First Results from the Diffuse X-ray Spectrometer (DXS)

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Session 8 -- General ISM, Dust
Display presentation, Monday, 9:20-6:30, Pauley Room

[8.07] First Results from the Diffuse X-ray Spectrometer (DXS)

W.T.Sanders, R.J.Edgar, M.Juda, W.L.Kraushaar, D.McCammon (U.Wisconsin--Madison)

The Diffuse X-ray Spectrometer (DXS) was flown as an attached Shuttle payload on the STS-54 Space Shuttle Endeavour mission in January 1993. DXS consists of two large-area Bragg crystal X-ray spectrometers that cover the 44 - 83 \AA\ wavelength range, and is designed to measure the spectrum of the low energy ($0.15 < E < 0.28\ {\rm keV}$) diffuse X-ray background with roughly 10 eV energy resolution and $15^\circ$ angular resolution. These diffuse X-rays are thought to be generated by a very hot ($10^6$ K) component of the interstellar medium that occupies a large fraction of the interstellar volume near the Sun.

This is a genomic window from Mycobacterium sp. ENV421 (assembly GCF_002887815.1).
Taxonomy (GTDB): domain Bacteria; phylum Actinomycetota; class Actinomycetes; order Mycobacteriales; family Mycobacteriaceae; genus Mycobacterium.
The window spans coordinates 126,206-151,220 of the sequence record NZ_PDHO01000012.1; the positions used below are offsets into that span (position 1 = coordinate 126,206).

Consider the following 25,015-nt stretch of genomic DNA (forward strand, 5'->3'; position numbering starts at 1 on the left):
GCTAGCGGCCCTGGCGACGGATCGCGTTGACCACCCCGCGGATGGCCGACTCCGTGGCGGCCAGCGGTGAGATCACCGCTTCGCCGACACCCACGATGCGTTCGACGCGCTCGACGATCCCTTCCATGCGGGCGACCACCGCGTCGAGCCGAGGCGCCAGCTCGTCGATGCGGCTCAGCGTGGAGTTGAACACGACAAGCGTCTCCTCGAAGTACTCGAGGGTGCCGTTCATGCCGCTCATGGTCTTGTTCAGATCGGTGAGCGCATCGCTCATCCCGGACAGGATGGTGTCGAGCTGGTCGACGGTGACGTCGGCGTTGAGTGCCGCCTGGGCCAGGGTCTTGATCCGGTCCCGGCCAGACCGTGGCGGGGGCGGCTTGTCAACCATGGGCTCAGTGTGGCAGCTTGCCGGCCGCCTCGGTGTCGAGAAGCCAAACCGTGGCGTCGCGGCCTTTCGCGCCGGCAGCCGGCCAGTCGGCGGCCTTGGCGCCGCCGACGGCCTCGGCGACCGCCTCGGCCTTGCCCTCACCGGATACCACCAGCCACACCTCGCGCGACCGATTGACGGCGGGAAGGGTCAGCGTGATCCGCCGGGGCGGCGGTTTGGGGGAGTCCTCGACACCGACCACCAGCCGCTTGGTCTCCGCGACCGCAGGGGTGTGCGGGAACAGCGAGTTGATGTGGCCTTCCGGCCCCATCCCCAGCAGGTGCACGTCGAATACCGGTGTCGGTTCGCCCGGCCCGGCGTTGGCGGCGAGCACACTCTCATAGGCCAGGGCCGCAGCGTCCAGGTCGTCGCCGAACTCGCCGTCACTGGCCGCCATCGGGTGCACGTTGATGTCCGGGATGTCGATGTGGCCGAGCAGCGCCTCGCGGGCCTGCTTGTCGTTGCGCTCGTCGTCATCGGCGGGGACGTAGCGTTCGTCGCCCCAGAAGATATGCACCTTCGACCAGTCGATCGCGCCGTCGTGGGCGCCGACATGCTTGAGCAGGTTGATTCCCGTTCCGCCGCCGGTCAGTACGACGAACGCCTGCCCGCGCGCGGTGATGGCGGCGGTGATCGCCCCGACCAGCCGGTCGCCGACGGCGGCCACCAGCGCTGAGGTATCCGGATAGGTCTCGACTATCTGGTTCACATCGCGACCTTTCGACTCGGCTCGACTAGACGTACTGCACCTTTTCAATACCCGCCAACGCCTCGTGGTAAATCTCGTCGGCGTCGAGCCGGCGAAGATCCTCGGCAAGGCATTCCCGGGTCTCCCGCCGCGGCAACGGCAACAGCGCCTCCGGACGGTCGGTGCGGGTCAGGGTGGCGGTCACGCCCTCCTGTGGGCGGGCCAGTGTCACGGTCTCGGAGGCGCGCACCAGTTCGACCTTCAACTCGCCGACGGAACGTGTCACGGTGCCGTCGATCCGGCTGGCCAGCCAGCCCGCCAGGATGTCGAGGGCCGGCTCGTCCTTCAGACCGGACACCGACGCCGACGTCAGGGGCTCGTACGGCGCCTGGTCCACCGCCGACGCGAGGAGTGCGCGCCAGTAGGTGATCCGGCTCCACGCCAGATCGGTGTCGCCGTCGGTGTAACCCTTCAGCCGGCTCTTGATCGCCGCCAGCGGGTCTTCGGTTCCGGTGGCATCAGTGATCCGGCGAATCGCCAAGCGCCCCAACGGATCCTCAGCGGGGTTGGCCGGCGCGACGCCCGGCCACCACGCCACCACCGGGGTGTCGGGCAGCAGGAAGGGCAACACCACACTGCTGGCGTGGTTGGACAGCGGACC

We present spectra of the soft X-ray background in the energy range $0.15 < E < 0.28\ {\rm keV}$. We obtained spectra from 10 independent $15^\circ \times 15^\circ$ regions of the sky along a great circle $150^\circ$ long, which runs about $10^\circ$ north of the galactic plane through the third quadrant of the galaxy. The spectra show emission lines, the first direct evidence that the soft X-ray background arises in hot interstellar gas. The spectra of these regions are not all the same.

This work was supported by NASA contract NAS 5-26078.

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